The first is the fit of the bridge to the top. You need it to fit with no gaps before you glue it down. While some glues are designed to "fill" it's usually a mistake to think that the filled area is structurally sound when under a load. Glues are almost always designed to bound surfaces without gaps between them and the strongest bonds are almost always achieved when the surfaces are flat with a very thin layer of glue remaining after squeeze out. Gaps are usually considered flaws in that bound even if the glue fills them. Get the bridge/ top fit as flat and clean as you can get it.
I'm guessing that the second issue is that cocobolo is an oily wood and that you didn't wipe the glue surface with something to remove the oil before you glued it up. I use alcohol or naptha to wipe down ebony and rosewood before I glue them up and usually don't have any problems.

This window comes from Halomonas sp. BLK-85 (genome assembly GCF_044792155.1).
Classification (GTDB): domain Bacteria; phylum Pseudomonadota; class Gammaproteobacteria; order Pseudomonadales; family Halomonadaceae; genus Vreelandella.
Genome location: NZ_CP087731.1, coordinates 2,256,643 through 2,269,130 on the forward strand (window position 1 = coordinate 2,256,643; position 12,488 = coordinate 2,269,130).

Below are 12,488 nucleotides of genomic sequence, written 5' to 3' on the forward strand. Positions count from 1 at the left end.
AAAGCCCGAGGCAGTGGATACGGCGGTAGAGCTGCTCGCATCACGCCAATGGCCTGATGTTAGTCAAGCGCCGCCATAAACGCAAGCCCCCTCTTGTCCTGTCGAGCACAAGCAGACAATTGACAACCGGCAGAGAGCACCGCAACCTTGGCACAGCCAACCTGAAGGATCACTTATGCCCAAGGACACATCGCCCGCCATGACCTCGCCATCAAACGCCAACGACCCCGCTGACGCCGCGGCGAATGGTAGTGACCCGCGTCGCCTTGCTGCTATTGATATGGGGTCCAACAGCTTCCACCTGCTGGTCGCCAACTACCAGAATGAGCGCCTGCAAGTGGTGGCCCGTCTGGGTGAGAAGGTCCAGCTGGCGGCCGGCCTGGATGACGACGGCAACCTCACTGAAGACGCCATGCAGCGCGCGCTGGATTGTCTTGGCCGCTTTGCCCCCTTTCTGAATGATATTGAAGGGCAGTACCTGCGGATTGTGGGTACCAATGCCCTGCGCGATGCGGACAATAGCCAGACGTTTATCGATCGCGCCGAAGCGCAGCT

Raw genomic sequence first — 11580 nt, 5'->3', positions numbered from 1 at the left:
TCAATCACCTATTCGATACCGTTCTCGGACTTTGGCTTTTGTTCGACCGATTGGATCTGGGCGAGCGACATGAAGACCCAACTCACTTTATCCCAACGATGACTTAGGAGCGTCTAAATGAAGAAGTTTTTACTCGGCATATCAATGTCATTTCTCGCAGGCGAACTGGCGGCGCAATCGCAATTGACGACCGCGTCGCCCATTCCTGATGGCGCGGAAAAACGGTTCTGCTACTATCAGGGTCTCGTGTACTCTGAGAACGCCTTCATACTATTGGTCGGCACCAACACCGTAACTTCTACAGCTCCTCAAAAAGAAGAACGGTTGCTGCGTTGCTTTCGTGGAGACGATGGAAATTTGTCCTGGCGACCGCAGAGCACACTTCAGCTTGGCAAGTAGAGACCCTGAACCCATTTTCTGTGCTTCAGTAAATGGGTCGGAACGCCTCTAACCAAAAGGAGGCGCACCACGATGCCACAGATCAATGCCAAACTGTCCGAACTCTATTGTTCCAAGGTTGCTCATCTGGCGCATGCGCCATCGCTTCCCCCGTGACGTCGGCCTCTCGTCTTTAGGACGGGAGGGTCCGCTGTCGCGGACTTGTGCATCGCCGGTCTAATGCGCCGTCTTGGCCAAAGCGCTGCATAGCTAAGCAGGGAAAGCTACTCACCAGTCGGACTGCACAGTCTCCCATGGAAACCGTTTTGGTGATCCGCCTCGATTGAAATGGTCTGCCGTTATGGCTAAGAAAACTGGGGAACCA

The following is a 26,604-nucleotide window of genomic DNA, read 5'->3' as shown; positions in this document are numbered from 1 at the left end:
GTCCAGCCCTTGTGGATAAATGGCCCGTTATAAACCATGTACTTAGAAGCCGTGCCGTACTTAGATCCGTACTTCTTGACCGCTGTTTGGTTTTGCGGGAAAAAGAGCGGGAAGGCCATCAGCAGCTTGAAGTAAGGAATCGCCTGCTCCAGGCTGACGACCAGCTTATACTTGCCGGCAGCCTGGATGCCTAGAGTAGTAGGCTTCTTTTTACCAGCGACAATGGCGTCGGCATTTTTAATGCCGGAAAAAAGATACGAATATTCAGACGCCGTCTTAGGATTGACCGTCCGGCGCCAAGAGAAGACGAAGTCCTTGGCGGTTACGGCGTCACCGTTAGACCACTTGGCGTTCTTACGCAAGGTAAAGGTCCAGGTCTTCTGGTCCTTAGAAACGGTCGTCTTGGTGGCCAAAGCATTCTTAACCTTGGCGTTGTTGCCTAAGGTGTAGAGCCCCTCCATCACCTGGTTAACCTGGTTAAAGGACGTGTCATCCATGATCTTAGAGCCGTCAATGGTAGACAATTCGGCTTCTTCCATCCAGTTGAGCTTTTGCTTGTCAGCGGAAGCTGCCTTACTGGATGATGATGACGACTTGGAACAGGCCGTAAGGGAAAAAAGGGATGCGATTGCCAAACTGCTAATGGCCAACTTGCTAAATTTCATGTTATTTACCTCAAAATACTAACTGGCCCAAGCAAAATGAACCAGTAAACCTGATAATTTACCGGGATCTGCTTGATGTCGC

There may be other things that I'm missing so wait for some other members to kick in but this is what I think.
Lynn Dudenbostel uses LMI Luthier's Glue (a white PV glue) to glue bridges--or at least he did in a video he did for one of the craft cable channels. I haven't tried it but it is billed as not being as "squishy" as Titebond, i.e. it transmits sound better.
YMMV, no personal interest, etc., etc.
Many thanks for the input Glen, Ned and Larry.
Yes, I think the consensus is the biggest problem is the fit of the joint. This is the first thing I will attempt to sort out. Then I'll sort out the glue... I did have some LMI white glue a while back: it did seem to set in a very clear, almost crystalline way so I wouldn't be surprised if it was less 'squishy' than titebond...